Advice to New Bloggers

I know we are all multi-faceted people with tonnes we’d like to share. However, do try to theme your blog or at least arrange posts by category. It’s easier for your readers to find content in which they’re interested. Not everything you share may attract the same crowd.

Do try to engage the blogging community. You’ll get a whirlwind of valuable resources, ideas, opportunities to grow as a writer, advice and last but not least, traffic. At the end of the day, everyone cares about traffic to some degree else all these articles would remain in our minds and our photos in our galleries. Read other blogs, like, share, comment, subscribe.

My 15 Nominees

These awards may be repetitive for many of the blogs I’m listing below or the authors behind them may not accept awards anyway. That’s fine! If your blog is included below, just know I appreciate your work in some way. It’s either inspirational, pleasantly thought-provoking, proved useful or a combination of the above. Keep on doing what you do! ๐Ÿค—

  1. Shady Sardonix
  2. Letters to a Hummingbird
  3. The Petchary
  4. Renegade Expressions (can I nominate my nominator? ๐Ÿค” Oh well)
  5. One Better Than the Original
  6. Traveller Dave
  7. Krista’s Compass
  8. Gratest J
  9. Travel with Zoe
  10. The Hungry Black Man
  11. Kai Alycia. Italia.
  12. For the Love of Wanderlust
  13. Shandean Williams
  14. Cooking With A Wallflower
  15. Keren Creates: her blog is hosted on Blogspot so technically a WordPress award isn’t applicable, but her blog is too awesome to escape my favourite 15.

Check out these guys. You won’t be disappointed. ‘Til next time! โœŒ

10 Aged Articles Which Need a Comeback

Saint Valentines’ Day is here! The old art of romance had my nostalgic soul wondering why is it the world got too modern for these little things. Well, the western world’s fashions and trends are often cyclical so here are 10 old things the world should make new again:

1. Post Cards
You know the cards with picturesque landscapes showing off exotic destinations? They’re always on display in local bookshops and souvenir stores. Well, I’ve never received a post card. Ever. These quaint little stationeries are the most thoughtful way to brag about your trips (next to souvenir T-shirts ๐Ÿ˜Š) and make for excellent collections and conversations.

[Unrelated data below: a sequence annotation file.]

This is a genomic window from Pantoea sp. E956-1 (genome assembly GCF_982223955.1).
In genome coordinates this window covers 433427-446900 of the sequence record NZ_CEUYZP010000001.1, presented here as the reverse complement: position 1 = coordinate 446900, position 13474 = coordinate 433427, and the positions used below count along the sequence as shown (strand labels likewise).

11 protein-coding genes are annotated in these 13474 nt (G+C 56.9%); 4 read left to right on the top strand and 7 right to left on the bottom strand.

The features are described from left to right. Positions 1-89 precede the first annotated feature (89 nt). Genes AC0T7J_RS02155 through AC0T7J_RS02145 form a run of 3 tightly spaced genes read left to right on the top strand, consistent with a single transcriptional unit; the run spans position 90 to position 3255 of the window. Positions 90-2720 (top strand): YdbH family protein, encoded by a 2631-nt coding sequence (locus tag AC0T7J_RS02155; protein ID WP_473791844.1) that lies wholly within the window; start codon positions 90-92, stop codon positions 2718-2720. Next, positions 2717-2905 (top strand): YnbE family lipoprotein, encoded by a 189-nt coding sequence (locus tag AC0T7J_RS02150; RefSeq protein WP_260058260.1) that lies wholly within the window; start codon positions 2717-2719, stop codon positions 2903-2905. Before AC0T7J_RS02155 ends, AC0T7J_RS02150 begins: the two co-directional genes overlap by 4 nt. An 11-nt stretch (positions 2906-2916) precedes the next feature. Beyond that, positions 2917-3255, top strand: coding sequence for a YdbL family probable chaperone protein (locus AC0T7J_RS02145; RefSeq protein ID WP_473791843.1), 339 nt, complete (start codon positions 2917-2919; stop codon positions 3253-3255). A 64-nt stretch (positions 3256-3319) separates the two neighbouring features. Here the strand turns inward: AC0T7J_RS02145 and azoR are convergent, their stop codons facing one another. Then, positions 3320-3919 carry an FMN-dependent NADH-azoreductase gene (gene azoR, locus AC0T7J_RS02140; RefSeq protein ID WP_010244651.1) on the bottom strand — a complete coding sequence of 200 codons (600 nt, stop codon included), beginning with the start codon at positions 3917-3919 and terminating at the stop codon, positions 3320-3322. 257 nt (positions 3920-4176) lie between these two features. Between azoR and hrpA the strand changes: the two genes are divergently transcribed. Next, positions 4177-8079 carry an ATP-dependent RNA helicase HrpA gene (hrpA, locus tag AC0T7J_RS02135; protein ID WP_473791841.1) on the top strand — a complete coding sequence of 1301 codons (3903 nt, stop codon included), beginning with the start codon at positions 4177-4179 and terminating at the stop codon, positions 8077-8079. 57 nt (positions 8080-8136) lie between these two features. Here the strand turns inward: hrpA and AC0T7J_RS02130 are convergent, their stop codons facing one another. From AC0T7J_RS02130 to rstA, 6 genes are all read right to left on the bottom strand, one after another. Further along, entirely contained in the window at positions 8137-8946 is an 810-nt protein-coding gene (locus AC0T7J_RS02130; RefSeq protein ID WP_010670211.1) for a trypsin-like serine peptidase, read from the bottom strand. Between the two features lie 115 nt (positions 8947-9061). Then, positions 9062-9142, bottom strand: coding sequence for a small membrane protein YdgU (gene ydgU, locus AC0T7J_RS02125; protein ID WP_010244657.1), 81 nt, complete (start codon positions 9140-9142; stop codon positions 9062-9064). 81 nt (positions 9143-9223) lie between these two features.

2. Greeting Cards

Birthdays, weddings, graduations, consolation, congratulation, get well soon, apologies. There are reasons all year round to send a card to the ones you love most. I have all the cards I’ve ever received in my life tucked away neatly. Why? The messages written in them are hearfelt and remind me that I have love and people who care about me in my life. Cards bring me back to happier places and younger times. Every time you reread a stack of greeting cards you’ll notice something new which you overlooked before. P.S. Mommy, I eagerly await my next birthday card. Don’t stop this tradition.๐Ÿ˜™

3. Even better, handmade gifts
Yes, this includes handmade greeting cards. Buy fancy paper, felt tip pens, and you’re good to go. If you have skills or more time to look up videos and infographics, you can get creative with origami, storage containers, handwritten coffee mugs, jewelry, mats and the list is endless.

4. Photographs, in print
Selfies and social media have ruined photography. When last have you printed a photo you took? One bad virus or a social media glitch and many of our memories over the last 10 years are zilch. Indeed your photos can be ruined by the elements and disasters, but holding a tangible photo or picture album and running your fingertips over the faces of loved ones sure beats staring at a digital photo in the dark till the glare burns your eyes.

5. Books in print

There are just some things with which I’ll never fall out of love. Those are turning the pages of a new book with anticipation, the smell of the pages and being curled up in bed, book in hand with satisfaction.